Is it time to bring village life back into town?

We all know that nationally, high street retail is in retreat – that’s partly a consequence of a spluttering economy and thus (hopefully) temporary, but it’s also long term and structural. The fact is that thanks to the rise and rise of internet shopping, we simply won’t need as much physical retail or even office space in future – and certainly not in smaller, traditional town centres like Wellington, which have already been terminally undermined by new purpose-built retail developments nearby.

Of course, some small towns do very well, carving out a niche for specialist, independent shops that attract high leisure time spend – look at the likes of Ludlow and Much Wenlock on our own doorstep. But not every town can thrive on niche shopping – there are simply too many towns and not enough niches.


Getting it right in Wellington: attractive, independent shops. But however well the town does in future, is there just too much retail space to fill?

I really do believe that based on its decent appearance, its relatively large population, its income mix and its transport links, Wellington CAN be one of those towns that thrives.  But even if Wellington maximises its potential on that front, can we really expect to keep all its existing shop units topped up with healthy, quality businesses? I’m not convinced. And so we risk continuing to teeter on this knife edge, whereby one new shop opens but another closes and we’re all left wondering which way things are really going.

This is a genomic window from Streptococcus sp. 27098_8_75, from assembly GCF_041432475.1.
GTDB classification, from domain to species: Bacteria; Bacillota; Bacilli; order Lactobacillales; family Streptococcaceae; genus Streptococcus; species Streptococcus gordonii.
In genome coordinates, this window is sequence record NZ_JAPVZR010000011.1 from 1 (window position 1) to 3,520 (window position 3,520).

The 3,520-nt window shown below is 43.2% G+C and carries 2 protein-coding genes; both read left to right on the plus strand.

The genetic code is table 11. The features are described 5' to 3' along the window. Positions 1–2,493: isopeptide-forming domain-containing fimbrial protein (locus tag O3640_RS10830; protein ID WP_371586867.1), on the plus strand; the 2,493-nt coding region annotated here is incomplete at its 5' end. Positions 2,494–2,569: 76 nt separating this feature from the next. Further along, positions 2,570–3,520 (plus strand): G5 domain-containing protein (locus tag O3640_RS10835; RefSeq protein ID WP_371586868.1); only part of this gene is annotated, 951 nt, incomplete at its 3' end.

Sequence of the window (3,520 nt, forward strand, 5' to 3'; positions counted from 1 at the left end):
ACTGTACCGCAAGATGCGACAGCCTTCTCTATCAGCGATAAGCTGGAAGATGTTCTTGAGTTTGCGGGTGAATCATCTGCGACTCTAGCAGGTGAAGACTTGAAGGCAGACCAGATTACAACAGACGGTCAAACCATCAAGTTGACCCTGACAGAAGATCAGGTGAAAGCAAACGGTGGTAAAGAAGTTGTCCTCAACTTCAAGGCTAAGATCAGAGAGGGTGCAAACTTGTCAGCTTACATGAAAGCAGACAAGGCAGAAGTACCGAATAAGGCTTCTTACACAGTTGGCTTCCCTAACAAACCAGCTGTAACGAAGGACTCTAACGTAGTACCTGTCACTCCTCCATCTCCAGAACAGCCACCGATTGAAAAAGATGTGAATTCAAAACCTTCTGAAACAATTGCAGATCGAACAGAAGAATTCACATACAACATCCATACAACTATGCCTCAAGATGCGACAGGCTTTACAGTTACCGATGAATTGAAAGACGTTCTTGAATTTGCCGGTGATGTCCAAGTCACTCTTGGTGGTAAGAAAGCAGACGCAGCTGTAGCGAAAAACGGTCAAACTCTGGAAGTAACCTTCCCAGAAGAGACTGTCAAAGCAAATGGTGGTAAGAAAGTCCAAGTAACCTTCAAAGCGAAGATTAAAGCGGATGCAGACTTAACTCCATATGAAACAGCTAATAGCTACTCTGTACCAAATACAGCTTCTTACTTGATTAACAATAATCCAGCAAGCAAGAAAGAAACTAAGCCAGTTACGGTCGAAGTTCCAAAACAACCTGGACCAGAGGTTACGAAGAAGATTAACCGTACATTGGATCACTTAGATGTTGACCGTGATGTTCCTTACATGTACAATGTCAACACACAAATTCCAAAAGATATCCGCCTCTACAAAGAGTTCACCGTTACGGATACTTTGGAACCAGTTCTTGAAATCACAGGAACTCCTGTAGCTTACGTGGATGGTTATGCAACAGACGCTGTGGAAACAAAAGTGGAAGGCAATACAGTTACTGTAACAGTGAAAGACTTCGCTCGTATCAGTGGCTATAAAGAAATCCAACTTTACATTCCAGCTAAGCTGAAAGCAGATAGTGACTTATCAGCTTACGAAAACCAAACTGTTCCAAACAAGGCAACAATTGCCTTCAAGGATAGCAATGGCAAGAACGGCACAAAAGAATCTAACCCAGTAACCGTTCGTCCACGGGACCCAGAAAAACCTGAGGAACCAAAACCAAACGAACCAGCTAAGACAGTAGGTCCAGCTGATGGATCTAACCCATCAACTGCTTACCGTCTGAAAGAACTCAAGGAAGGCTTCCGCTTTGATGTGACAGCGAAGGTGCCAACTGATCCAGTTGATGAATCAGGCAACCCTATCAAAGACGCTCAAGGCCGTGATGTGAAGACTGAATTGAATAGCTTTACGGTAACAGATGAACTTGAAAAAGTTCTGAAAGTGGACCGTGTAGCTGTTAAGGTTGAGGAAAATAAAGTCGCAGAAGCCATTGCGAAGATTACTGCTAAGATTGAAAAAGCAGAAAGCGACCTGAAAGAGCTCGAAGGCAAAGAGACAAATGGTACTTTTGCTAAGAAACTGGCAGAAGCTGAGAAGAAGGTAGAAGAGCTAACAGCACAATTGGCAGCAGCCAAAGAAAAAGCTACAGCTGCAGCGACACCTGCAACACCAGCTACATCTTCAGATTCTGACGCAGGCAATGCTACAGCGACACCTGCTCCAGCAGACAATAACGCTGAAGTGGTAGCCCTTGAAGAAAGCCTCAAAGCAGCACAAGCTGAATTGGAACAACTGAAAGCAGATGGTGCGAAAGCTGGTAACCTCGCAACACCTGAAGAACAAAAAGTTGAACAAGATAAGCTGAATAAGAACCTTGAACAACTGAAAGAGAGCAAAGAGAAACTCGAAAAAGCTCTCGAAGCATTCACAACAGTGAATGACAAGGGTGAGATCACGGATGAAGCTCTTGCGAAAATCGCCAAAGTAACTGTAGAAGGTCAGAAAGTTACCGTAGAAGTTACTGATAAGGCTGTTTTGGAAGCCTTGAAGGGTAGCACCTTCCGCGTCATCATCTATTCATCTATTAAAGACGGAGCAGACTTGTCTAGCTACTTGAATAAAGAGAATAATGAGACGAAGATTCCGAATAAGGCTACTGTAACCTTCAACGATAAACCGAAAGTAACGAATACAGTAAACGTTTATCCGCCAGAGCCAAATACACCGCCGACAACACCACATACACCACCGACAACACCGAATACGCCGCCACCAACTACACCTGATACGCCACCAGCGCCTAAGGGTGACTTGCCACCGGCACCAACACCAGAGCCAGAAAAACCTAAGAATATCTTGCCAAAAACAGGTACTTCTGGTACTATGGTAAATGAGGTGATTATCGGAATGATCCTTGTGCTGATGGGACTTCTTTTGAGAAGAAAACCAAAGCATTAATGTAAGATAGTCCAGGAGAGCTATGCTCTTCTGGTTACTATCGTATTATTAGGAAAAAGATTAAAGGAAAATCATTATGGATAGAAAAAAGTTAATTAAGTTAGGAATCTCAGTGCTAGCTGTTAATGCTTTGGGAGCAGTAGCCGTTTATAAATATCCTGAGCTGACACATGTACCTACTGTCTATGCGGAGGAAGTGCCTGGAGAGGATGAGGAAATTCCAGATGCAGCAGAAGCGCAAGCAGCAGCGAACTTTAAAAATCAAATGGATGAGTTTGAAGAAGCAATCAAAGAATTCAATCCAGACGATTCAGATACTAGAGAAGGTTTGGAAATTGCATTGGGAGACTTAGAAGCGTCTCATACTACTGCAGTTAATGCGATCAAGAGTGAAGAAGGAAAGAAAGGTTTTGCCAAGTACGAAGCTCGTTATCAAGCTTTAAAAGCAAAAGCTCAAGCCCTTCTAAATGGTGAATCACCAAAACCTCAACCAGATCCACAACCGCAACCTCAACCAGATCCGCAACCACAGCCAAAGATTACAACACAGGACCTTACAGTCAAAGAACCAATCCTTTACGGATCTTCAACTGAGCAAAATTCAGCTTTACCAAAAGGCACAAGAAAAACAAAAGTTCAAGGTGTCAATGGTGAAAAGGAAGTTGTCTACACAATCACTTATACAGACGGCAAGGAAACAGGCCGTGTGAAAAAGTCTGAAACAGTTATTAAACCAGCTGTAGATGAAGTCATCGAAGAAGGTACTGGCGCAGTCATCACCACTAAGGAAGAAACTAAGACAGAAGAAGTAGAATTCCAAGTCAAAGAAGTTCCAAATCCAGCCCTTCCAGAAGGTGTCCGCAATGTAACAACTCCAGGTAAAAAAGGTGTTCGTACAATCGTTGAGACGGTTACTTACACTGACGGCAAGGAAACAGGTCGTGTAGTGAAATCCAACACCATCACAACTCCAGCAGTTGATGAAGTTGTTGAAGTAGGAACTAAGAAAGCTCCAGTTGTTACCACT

These aren’t only questions for Wellington, of course. Many towns are in a much worse state, and in the national debate about the future of the high street, all sorts of suggested responses are emerging. And this is where the village comes in. Some commentators are now arguing that towns like ours need to wean themselves of their obsession with retail and re-embrace a bigger mix of functions, such as residential and social – i.e. more akin to villages (or at least the original market towns, which were little more than villages) where people live and socialise as communities in their own right.


The Midsummer Fayre aims to bring people together in a ‘village fete’ atmosphere, but could we inject more of that sociability all year round if more people lived in the centre?

So is this a transition we should be encouraging in Wellington? Would this not be the start of a slippery slope that turns us into one big residential suburb? Or could it be a just what we need? It may well be that by bringing in some guaranteed (and potentially higher income) footfall, whilst concentrating the retail we do have into a slightly smaller area, the growth of town centre housing could actually strengthen rather than undermine the town’s businesses.

And in any case, we should remember that most market towns have a lot more housing in their centre than Wellington does – those earlier examples of Ludlow and Wenlock, for example, and even big bustling Shrewsbury.

Shropshire building_2

Houses in the centre of Ludlow.

The absence of town centre housing in Wellington is really a relatively recent development (see photos of New Street or Walker Street circa 1910 for proof) so what we’re talking about here would be a return to our roots rather than a radical departure.

Housing to the side of the old library in Walker St - since demolished